No matter how or where you are in your current career, the time will come when you’ll want to try something new or different. And then, whether you like it or not, you’ll inevitably have to face some kind of interview and/or test to get that new job you are dreaming about.
During their career, most people have their fair share of good and bad interviews. I can certainly name one or two of my own - I was once offered a sandwich midway through an interview by my interviewer who had his feet over the desk!
Interviews can come in many forms – panel interviews, one to one interviews, group interviews etc. However, experience has taught me that most candidates are usually facing the following type of interviews:
Behavioral based interviewing is based on discovering how the interviewee acts in specific employment-related situations. During this type of interview a candidate’s achievements, strategic thinking, leading and teamwork skills will be assessed. Also, the interviewer might want to find out how certain situations were handled, if the candidate is able to cope with pressure or how good they are at helping other members of the team.
Behavioral interview questions are more specific than traditional interview questions: ’Give an example of a goal you reached and tell me how you achieved it.’ Therefore, it might be difficult to give a quick and straightforward answer to this type of questions but it’s important to keep in mind that there are no right or wrong answers. The interviewer is simply trying to understand how the candidate behaved in a given situation.
My advice is to listen carefully, be clear and detailed when you respond and to try to stick to the STAR technique (Situation, Task, Action, Result) when answering questions. Don’t forget you’re answering structured questions so give examples in a structured way. With a little practice you will be able to use some strong examples for a number of competencies through moulding your answers to fit the competency required. The interviewers are likely to only ask 2/3 per competency they want to test.
These type of interviews are great! They were designed to let candidates relax, drop their guard and perhaps show their real personality. Interviewers who regularly use this type of interview know that the more free-flowing the conversation can be, the better!
Here are a couple of questions your interviewer might ask you during a conversational interview: ‘Here’s a situation that comes up all the time around here. What’s your take?’ Or, ‘Tell me about the best manager you’ve had so far, and why it was such a good fit.’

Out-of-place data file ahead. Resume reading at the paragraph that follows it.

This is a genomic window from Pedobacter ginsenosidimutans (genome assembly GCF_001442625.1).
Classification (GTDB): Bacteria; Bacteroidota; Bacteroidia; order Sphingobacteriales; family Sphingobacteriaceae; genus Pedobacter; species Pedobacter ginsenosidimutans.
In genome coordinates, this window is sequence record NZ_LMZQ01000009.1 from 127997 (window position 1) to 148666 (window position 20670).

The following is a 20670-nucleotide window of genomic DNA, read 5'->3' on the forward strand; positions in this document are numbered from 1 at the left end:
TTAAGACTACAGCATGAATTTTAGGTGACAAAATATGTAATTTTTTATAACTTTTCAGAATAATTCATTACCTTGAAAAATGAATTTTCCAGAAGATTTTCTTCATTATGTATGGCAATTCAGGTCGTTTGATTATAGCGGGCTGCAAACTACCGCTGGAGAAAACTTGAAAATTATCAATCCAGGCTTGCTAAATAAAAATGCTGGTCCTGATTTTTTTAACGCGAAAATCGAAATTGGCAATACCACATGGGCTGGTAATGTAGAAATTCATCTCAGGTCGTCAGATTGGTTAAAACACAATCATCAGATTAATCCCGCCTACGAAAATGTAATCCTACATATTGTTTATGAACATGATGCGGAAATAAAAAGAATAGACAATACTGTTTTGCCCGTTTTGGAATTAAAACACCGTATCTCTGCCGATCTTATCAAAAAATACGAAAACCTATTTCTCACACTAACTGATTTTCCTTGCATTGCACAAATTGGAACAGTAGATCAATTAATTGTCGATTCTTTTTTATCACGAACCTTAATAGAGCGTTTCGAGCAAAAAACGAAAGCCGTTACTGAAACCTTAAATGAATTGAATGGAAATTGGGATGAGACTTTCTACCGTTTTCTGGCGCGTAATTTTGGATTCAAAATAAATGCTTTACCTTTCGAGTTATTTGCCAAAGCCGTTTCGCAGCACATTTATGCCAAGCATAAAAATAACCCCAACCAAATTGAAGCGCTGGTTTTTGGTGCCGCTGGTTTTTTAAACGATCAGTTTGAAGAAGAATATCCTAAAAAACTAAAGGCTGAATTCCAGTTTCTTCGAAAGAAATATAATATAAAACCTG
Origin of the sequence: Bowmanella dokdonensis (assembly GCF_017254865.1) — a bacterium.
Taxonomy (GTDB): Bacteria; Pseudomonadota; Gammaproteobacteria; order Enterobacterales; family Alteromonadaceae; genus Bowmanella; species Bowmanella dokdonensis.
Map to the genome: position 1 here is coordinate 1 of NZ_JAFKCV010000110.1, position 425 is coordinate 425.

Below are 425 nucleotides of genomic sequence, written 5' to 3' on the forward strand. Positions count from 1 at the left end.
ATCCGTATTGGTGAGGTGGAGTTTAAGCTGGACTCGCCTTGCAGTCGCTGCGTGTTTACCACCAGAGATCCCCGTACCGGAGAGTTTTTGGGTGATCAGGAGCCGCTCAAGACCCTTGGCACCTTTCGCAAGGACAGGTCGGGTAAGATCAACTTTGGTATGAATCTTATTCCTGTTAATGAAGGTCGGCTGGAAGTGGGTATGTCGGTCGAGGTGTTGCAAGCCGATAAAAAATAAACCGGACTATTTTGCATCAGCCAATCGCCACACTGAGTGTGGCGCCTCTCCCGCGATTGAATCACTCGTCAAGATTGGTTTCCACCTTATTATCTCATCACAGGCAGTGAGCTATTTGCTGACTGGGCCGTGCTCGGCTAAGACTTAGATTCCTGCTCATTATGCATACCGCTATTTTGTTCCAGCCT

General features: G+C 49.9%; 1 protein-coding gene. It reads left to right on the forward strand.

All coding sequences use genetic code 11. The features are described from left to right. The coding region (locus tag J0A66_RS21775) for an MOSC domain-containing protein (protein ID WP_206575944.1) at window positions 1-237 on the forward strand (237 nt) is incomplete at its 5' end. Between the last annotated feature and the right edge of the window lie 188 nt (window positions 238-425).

The best way to answer these questions is to use real life examples. Relate your CV back to the questions keeping your answers as concise as you can. These questions can become a real problem if you’re nervous and some people may start to over talk. So, try to remember that it’s better to give a full answer of substance than getting lost in the answer itself.
Simply put, these are a series of tests/questions the interviewer is using to work out how much a candidate scores against a set of pre-determined criteria. Psychometric testing results provide employers with a behavioural profile of the candidates – their level of aptitudes as well as their personality characteristics. The profile will indicate whether they can solve problems, are team players or whether they prefer to work individually. These tests are almost like an IQ test.
Even though these interviews are mostly used in technical industries and in the senior permanent market as opposed to interim roles, more and more companies are starting to see them as the best judging method when hiring people in the modern market.
You’ll definitely have to thoroughly practice and prepare in advance of this interview. There are a number of resources and practice tests online that will give you an insight into this however, you should also call the recruiter to find out what attributes the right applicant has.
Click here to read a few more general interview useful tips.
Happy interviewing everyone!
If you’d like to get in touch with Ash, please contact him on firstname.lastname@example.org.